Eleanor Holmes Norton speaks at Georgetown: “The fight is on, bring it on.”
Although she opened her speech quietly and in a strained voice Monday night in Georgetown University’s ICC Auditorium, Eleanor Holmes Norton was soon speaking loudly and passionately about the defining issue of her nine Congressional terms: voting rights for the District of Columbia.
“We are on the verge of getting this bill through both houses,” she said of a follow-up to the D.C. House Voting Rights Act of 2009. Hinting at the significance of Emancipation Day this Friday, April 16, Norton was optimistic that D.C.’s “200 years of struggle” would soon be coming to an end, and said that the hard work put into the bill by Democratic leadership would soon “bear fruit.”
Norton said she has been working hard to rid the bill of “an odious amendment” that would limit D.C.’s ability to restrict guns, and repeal gun registration requirements and D.C.’s semi-automatic ban. a mission that took on new meaning for her after the gunshot deaths of four D.C resident’s two weeks ago. Despite efforts by the NRA’s powerful lobby, Norton said she would “try to save as much of D.C.’s gun laws as possible.”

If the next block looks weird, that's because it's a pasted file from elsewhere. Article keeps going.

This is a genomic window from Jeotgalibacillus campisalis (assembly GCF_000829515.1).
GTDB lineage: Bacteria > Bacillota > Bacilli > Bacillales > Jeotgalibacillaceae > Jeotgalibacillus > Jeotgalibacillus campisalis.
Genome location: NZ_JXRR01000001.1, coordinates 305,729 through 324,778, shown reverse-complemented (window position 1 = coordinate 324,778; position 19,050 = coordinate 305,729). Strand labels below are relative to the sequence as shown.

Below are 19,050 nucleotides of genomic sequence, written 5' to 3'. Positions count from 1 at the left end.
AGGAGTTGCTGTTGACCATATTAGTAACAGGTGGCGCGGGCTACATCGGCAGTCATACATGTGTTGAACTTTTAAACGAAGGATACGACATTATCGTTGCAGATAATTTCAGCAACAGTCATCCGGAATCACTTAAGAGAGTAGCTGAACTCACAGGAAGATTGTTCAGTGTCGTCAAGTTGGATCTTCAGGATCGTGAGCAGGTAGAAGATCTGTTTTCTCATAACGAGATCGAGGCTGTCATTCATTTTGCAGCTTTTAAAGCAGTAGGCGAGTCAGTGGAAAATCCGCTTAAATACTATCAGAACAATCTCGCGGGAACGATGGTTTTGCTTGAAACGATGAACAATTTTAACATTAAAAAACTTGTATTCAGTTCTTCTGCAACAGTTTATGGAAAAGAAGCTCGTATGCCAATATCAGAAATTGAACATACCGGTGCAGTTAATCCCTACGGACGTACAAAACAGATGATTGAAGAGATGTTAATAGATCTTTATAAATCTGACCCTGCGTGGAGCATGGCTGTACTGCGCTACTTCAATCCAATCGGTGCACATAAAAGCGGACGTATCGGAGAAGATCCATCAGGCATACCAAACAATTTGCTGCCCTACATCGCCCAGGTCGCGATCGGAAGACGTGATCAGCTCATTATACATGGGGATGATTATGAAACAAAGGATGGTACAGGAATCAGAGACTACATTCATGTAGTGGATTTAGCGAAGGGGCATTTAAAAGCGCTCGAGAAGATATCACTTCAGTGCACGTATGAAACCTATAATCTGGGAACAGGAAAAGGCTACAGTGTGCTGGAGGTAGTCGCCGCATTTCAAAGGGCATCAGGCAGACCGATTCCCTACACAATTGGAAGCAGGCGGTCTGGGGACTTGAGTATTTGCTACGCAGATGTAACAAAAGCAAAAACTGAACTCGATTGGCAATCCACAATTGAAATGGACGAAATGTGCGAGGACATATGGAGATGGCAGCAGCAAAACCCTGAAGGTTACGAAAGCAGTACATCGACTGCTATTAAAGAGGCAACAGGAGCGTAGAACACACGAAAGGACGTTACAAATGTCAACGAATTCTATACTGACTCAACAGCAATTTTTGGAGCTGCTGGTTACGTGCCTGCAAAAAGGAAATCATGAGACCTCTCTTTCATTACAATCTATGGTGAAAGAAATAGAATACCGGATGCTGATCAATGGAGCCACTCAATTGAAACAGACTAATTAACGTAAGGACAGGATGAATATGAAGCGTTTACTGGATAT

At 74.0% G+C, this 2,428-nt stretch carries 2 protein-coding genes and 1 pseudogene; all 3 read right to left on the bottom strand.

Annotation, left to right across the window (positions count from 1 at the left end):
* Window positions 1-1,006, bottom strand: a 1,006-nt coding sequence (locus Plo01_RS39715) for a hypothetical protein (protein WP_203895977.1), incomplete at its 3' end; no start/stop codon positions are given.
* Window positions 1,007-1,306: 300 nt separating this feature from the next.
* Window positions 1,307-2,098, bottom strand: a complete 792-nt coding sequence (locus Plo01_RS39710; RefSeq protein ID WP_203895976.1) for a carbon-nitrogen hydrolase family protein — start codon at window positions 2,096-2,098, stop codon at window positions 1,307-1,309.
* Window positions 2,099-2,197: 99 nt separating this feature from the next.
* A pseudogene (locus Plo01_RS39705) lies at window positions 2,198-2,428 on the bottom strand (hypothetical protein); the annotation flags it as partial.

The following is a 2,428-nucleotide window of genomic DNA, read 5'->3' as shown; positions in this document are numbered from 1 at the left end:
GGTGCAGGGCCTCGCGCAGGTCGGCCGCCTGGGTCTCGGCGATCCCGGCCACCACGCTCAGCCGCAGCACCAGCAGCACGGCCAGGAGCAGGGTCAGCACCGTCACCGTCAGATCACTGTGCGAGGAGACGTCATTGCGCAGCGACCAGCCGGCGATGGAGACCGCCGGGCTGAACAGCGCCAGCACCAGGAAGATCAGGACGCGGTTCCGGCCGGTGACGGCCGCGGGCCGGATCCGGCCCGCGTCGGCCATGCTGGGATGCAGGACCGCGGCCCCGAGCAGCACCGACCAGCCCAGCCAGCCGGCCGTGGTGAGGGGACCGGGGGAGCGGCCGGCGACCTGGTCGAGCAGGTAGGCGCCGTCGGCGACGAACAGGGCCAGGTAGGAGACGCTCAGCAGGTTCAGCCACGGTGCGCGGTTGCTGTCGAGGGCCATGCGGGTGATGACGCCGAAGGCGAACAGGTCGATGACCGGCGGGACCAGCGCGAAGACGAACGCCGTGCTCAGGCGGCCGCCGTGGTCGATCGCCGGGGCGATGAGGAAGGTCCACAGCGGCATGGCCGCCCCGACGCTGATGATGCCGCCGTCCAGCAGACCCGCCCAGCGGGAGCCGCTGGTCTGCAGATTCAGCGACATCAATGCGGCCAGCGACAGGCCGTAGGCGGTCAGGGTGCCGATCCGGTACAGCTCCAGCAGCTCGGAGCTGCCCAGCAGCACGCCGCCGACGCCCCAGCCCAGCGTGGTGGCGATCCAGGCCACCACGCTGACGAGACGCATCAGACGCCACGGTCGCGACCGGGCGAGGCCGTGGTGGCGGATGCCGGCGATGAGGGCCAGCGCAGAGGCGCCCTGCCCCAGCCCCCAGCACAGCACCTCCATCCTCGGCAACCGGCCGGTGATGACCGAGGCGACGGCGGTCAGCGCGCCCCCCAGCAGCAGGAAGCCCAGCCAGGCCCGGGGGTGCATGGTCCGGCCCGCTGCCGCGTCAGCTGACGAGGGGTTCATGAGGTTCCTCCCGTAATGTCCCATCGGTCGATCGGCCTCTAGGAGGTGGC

Turning to other issues, Norton stressed the importance of bringing “incremental change” to the country, but she also said it is because of a dogged unwillingness to compromise that some Democrats will lose their congressional seats in November’s midterm elections. “Be prepared to lose congressional seats,” she said, because Democrats “were not willing to sell our souls and not sell out the American people on health care.”
Turning to the College Democrats, who brought her to speak on the Hilltop Congresswoman Norton issued a challenge to some of the most active members of her party, saying that recent losses in Virginia, New Jersey, and Massachusetts “should sober Democrats still drunk from Inauguration.” Norton charged the same Democratic base that helped elect President Obama with proving that he “not only has landing power, but also has staying power.”
“The fight is on, bring it on,” she said. If 2009 was all about Obama, “in 2010 it is going to be about all of us.”
Photo by Shira Saperstein